Mr. Meacher: The Department acknowledges the importance and value of the EU Eco-Management and Audit Scheme (EMAS). The EMAS regulation, in its recently revised form, incorporates the international standard for environmental management systems, ISO 14001, to manage environmental risks and impacts and improve performance. Significantly, EMAS additionally requires the publication of independently validated information on environmental performance. EMAS therefore focuses on performance by providing for disclosure that helps to meet stakeholders' interests in openness and transparency.
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Mrs. Brooke: To ask the Secretary of State for Environment, Food and Rural Affairs, pursuant to the answer of 28 November 2001, Official Report, column 993W, of the Secretary of State for Transport, Local Government and the Regions, on refrigerators, what progress has been made in publishing guidance for (a) retail outlets who previously have collected old refrigerators when supplying new refrigerators to customers and (b) small retail businesses who have previously collected old refrigerators from large retail outlets and then sold them as secondhand items. 
Mr. Meacher: Retailers have been kept informed of the impacts of EC Regulation No. 2037/2000 through a series of stakeholder meetings (both general and specifically for retailers). My Department has also written to small retail businesses through a number of trade associations to outline the impacts of EC Regulation No. 2037/2000 on the management of waste fridges and freezers. My Department's website also contains information on the requirements of the regulation with regard to these issues.
Malcolm Bruce: To ask the Secretary of State for Environment, Food and Rural Affairs, pursuant to her answer of 22 November 2001, Official Report, column 425W, on ozone levels, (1) if she will list the number of days per site in rural areas on which pollution levels were (a) at and (b) below national air quality standards in (i) 1996, (ii) 1997, (iii) 1998, (iv) 1999 and (v) 2000;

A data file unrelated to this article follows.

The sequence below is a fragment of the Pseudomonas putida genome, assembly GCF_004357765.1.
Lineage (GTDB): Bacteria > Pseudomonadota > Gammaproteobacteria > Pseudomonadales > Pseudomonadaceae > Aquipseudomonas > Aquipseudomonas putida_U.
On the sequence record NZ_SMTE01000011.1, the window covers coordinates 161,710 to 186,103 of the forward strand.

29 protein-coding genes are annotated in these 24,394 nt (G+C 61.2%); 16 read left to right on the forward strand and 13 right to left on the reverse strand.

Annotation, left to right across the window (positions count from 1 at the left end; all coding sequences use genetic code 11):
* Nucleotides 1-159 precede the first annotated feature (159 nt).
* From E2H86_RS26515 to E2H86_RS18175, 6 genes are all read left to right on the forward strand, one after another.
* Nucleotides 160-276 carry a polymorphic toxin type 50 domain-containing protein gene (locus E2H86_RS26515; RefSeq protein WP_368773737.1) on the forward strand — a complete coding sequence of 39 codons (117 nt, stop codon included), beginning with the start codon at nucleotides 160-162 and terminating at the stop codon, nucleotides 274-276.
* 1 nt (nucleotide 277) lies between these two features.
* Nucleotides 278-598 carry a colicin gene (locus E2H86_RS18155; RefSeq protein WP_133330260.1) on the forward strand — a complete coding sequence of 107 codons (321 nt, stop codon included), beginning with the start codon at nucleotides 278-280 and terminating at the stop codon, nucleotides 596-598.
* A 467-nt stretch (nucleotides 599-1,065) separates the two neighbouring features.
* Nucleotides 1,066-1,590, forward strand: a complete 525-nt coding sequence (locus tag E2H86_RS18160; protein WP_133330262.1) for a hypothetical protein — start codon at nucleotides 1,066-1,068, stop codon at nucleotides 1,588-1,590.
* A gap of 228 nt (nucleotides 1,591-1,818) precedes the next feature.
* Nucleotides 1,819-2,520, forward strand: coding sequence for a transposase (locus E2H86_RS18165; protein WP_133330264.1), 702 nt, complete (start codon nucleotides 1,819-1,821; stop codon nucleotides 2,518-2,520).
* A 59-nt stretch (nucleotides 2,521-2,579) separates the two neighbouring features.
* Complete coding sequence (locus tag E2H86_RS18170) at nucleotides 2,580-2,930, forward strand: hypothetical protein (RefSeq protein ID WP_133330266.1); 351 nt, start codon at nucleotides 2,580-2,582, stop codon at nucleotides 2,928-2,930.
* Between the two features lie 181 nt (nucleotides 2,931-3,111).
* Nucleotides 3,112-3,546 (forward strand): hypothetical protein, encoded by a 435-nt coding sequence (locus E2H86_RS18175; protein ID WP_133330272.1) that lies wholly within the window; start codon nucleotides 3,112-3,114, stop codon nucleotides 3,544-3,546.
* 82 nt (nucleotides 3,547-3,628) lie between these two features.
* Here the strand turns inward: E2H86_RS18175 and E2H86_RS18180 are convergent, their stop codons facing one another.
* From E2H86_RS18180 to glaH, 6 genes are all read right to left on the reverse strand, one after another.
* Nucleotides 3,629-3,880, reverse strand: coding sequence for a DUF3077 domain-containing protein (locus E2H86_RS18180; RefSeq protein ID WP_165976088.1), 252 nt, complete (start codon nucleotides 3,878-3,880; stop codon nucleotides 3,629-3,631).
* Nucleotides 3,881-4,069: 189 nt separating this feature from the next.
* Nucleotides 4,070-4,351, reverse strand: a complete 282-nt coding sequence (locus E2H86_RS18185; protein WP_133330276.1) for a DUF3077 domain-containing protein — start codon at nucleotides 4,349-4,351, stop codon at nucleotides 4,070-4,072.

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are currently 120 automatic monitoring sites within this network that also measure a range of other pollutants. The number and location of monitoring sites are predominantly determined by the reporting requirements as set out in the Air Quality Framework Directive and the Air Quality Daughter Directives. The UK has been divided into air pollution monitoring areas (zone or agglomerations) for the purposes of the First Air Quality Daughter Directive.
Sixteen national monitoring sites are located in rural or remote areas. These sites measure particulates (PM10), nitrogen dioxide, oxides of nitrogen, sulphur dioxide and ozone. However, not every site measures every pollutant. Table 1 lists the pollutants currently monitored at each rural monitoring station.
The independent Expert Panel on Air Quality Standards (EPAQS) has developed recommendations on natural air quality standards. The standards are based on assessment of the health effects of each pollutant. When air pollution levels are above the standard mild effects, that are unlikely to require action, may start to be noticed by sensitive people. Table 2 lists the air quality standards.
Table 3 shows the number of days at rural sites on which levels of ozone were above the national standard of 100 g/m 3 measured as a running eight hour average mean. Ozone episodes are caused by a combination of sunlight reacting on volatile organic compounds and nitrogen dioxide. These pollutants can be transported long distances and a proportion of the ozone measured during these episodes is likely to have originated from continental sources.
|Name||Location||Pollutants measured||Start date|
|Wicken Fen||Cambridgeshire||O 3 , NOx, SO 2||15 October 1997|
|Ladybower||Derbyshire||O 3 , NOx, SO 2||15 July 1988|
|Yarner Wood||Devon||O 3||26 June 1987|
|Lullington Heath||East Sussex||O 3 , NOx, SO 2 ,||4 October 1986|
|Rochester(43)||Rochester||O 3 , NOx, SO 2 , PM 1 0||26 January 1996|
|Weybourne||Norfolk||O 3||20 May 2001|
|High Muffles||North Yorkshire||O 3||16 July 1987|
|Harwell||Oxfordshire||O 3 , NOx, SO 2||22 June 1976|
|Somerton(43)||South Somerset||O 3||26 January 1996|
|Sibton||East Anglia||O 3||1 July 1973|
|Lough Navar||Northern Ireland||O 3 , PM 1 0||2 April 1987|
|Eskdalemuir||South Scotland||O 3||23 April 1986|
|Strath Vaich||North Scotland||O 3||18 March 1987|
|Bush||South Scotland||O 3||1 April 1986|
|Narberth(43)||Pembrokeshire||O 3 , NOx, SO 2 , PM 1 0||10 March 1997|
|Aston Hill||Mid-Wales||O 3||26 June 1986|
(43) Affiliate site
Nitrogen dioxideNO 2
Sulphur dioxideSO 2
PM 1 0
10 Dec 2001 : Column: 677W
|Pollutant||Concentration||Standard measured as|
|Benzene||16.25 g/m(46)||Running annual mean|
|1,3 butadiene||2.25 g/m(46)||Running annual mean|
|Carbon monoxide||11.6 g/m(46)||Running 8 hour mean|
|Lead||0.25 g/m(46)||Annual mean|
|Nitrogen dioxide||287 g/m(46)||1 hour mean|
|Ozone||100 g/m(46)||Running 8 hour mean|
|PM 1 0||50 g/m(46)||Running 24 hour mean|
|Sulphur dioxide||266 g/m(46)||15 minute mean|